• GOV.UK Design System released GOV.UK Frontend v4.7.0, which includes a new Exit this page component to help vulnerable users quickly exit a page or service
  • we released Version 13 of the GOV.UK Prototype Kit, which makes it easier to update the kit, create and make changes to prototypes — we’ve also simplified the installation and tutorial to help users get started
  • we supported delivery of Emergency Alerts, a UK government service that warns you if there’s a danger to life nearby
  • we recently published a new site that brings all of our products together in one place to make it easier for government users to find what they need from us

What we’re doing next

With all digital products, it’s important to continue developing them based on user needs, even when they are well established like GOV.UK Pay, GOV.UK Notify or GOV.UK Design System.

GOV.UK Pay already offers Apple Pay and Google Pay to central government digital services, but soon we’re releasing the same mobile wallet payment types to local authority services and this will be a great benefit to people who are paying for government services on the go, like paying for Clean Air Zone charges.

Later this year we’ll also be investigating how GOV.UK Pay might offer open banking, which means that people will have the option to pay for services conveniently using their own banking app. 

GOV.UK Notify is also launching the ability to add attachments and QR codes to letters, which will enable more government services to use the product to communicate to citizens.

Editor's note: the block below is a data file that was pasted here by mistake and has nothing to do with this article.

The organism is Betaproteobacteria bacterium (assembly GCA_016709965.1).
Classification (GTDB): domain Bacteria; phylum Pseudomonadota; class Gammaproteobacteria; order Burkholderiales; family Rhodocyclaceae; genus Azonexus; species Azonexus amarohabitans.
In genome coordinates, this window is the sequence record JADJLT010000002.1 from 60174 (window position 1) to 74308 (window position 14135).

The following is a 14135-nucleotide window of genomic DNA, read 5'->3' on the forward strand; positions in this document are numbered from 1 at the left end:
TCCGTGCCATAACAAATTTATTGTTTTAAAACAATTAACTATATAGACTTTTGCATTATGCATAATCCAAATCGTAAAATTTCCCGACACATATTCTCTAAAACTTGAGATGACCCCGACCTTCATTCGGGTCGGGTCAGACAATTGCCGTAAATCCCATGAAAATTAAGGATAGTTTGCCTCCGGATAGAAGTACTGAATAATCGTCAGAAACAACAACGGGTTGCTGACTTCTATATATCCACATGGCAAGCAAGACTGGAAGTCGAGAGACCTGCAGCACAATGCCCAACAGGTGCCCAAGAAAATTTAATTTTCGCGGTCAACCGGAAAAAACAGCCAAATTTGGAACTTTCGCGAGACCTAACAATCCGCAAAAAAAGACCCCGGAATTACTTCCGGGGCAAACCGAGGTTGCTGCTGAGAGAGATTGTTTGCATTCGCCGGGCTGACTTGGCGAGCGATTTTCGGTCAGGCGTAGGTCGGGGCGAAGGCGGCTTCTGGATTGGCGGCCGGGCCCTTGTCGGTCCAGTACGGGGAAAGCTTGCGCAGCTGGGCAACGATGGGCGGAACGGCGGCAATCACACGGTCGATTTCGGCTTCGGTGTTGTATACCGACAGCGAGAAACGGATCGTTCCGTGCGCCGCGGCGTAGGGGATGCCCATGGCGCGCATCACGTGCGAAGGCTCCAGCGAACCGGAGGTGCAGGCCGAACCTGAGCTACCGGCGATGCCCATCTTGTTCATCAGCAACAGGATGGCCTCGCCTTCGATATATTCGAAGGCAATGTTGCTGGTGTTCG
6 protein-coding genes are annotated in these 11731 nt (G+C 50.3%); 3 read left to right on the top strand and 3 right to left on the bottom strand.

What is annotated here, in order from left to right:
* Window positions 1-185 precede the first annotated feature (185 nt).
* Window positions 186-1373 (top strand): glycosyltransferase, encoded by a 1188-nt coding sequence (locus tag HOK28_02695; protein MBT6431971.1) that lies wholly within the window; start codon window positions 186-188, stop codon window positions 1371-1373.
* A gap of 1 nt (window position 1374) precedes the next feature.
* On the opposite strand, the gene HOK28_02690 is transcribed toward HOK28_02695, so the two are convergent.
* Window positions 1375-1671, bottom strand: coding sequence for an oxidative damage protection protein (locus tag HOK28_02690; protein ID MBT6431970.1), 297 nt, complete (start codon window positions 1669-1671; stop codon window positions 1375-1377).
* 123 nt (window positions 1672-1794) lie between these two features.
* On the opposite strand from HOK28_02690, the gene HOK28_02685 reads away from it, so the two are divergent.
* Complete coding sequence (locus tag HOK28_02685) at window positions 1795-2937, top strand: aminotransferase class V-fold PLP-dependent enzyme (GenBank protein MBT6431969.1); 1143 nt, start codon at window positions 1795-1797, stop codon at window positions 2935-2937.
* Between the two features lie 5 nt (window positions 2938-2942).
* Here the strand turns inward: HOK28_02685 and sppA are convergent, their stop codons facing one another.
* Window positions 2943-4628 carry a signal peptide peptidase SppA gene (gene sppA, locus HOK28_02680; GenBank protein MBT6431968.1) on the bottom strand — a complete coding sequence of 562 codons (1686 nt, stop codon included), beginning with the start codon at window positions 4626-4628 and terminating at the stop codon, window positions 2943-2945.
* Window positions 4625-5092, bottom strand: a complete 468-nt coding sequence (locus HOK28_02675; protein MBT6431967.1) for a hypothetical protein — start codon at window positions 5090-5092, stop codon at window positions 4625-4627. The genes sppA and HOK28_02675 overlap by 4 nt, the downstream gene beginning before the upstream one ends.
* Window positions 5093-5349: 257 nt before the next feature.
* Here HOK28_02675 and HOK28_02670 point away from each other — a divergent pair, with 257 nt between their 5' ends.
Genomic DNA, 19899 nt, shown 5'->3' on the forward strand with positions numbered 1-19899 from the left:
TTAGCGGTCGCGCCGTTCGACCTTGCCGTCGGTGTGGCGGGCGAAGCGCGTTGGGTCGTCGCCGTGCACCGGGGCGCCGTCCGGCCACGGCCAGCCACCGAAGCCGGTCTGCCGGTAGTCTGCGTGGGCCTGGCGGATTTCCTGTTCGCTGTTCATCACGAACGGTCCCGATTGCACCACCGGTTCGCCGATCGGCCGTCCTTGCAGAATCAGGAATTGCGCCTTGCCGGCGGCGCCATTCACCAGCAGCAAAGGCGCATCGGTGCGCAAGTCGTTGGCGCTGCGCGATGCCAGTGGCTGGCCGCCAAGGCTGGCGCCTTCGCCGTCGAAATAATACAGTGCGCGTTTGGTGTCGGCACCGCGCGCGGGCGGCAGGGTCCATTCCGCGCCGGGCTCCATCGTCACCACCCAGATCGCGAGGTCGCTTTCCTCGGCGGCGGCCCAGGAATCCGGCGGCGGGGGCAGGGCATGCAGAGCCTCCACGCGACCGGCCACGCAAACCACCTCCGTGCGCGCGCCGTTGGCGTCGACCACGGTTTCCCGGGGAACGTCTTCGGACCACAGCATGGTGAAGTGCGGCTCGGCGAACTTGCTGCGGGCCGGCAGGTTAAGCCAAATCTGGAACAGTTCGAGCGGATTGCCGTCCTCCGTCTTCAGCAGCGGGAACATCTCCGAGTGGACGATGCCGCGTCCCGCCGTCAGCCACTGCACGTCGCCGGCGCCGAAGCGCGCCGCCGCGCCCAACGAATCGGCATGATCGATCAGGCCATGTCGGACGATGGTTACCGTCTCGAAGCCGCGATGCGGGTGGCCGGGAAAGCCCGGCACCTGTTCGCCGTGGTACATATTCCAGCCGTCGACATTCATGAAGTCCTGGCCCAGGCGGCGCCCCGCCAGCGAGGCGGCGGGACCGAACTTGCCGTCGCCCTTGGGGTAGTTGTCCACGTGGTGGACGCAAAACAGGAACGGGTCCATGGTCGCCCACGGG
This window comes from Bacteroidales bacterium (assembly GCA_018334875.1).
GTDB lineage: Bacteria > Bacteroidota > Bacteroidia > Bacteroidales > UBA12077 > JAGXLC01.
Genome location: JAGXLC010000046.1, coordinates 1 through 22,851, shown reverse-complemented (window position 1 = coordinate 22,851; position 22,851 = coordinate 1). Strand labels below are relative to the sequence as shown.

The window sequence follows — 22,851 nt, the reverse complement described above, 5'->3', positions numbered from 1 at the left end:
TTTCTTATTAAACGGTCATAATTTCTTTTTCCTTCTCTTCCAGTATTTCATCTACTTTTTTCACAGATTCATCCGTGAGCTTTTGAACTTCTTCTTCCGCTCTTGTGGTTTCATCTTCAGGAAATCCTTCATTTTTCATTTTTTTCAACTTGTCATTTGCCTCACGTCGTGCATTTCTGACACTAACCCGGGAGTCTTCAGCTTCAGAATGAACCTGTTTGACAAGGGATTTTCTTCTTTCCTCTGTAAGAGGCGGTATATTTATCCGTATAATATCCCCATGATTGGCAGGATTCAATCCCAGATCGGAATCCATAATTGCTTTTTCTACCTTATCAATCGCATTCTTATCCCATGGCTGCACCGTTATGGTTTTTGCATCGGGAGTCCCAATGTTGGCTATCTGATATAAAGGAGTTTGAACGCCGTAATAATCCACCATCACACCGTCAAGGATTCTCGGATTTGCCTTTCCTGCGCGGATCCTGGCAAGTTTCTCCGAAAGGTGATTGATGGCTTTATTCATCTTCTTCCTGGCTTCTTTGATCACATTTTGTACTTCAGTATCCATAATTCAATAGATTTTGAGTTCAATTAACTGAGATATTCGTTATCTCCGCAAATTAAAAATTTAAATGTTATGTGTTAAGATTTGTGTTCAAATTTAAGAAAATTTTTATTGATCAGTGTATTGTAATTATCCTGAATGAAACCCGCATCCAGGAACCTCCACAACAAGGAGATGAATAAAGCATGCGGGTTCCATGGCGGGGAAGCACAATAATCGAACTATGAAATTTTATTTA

It’s also right for us to call out developments with the accessibility of services. GOV.UK Design System are reviewing all components and patterns in line with the new WCAG 2.2 guidelines, updating these now so that government users will have less to do when the new guidelines are published later in the year. You can find out more about WCAG 2.2 on our YouTube channel.

Product development is also important for our emerging products, like GOV.UK Forms, which is in private beta. We’ve already made some great strides in transforming services, working in partnership with teams like the Redundancy Payments Service in the Insolvency Service

We’re currently testing GOV.UK Forms with a limited number of other government teams to help us understand how the product is working and what issues we need to address before we make it more widely available. DWP’s Access to Work Plus referral is one of the services now using GOV.UK Forms and provides support for people with high in-work support needs.